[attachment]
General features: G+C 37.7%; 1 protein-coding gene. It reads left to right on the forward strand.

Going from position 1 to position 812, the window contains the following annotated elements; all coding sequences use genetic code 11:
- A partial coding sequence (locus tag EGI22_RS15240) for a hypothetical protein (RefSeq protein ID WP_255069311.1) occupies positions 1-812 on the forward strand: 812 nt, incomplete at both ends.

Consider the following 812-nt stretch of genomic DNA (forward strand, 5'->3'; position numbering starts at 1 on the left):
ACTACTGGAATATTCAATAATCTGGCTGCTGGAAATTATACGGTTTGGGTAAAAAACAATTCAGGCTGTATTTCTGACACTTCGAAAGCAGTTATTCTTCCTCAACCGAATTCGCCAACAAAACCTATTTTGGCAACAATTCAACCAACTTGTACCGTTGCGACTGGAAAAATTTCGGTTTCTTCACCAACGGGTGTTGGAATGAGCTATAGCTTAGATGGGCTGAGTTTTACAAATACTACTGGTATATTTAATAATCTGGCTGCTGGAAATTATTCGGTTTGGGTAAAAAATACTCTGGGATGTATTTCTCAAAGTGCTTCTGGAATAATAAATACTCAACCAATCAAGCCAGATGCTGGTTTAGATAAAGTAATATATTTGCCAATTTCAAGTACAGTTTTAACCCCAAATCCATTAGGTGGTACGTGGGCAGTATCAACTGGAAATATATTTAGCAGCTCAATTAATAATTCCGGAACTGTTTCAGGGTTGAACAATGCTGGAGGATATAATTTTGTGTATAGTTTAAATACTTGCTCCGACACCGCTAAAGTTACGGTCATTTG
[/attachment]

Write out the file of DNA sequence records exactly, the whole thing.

General features: G+C 37.7%; 1 protein-coding gene. It reads left to right on the forward strand.

Going from position 1 to position 812, the window contains the following annotated elements; all coding sequences use genetic code 11:
- A partial coding sequence (locus tag EGI22_RS15240) for a hypothetical protein (RefSeq protein ID WP_255069311.1) occupies positions 1-812 on the forward strand: 812 nt, incomplete at both ends.

Consider the following 812-nt stretch of genomic DNA (forward strand, 5'->3'; position numbering starts at 1 on the left):
ACTACTGGAATATTCAATAATCTGGCTGCTGGAAATTATACGGTTTGGGTAAAAAACAATTCAGGCTGTATTTCTGACACTTCGAAAGCAGTTATTCTTCCTCAACCGAATTCGCCAACAAAACCTATTTTGGCAACAATTCAACCAACTTGTACCGTTGCGACTGGAAAAATTTCGGTTTCTTCACCAACGGGTGTTGGAATGAGCTATAGCTTAGATGGGCTGAGTTTTACAAATACTACTGGTATATTTAATAATCTGGCTGCTGGAAATTATTCGGTTTGGGTAAAAAATACTCTGGGATGTATTTCTCAAAGTGCTTCTGGAATAATAAATACTCAACCAATCAAGCCAGATGCTGGTTTAGATAAAGTAATATATTTGCCAATTTCAAGTACAGTTTTAACCCCAAATCCATTAGGTGGTACGTGGGCAGTATCAACTGGAAATATATTTAGCAGCTCAATTAATAATTCCGGAACTGTTTCAGGGTTGAACAATGCTGGAGGATATAATTTTGTGTATAGTTTAAATACTTGCTCCGACACCGCTAAAGTTACGGTCATTTG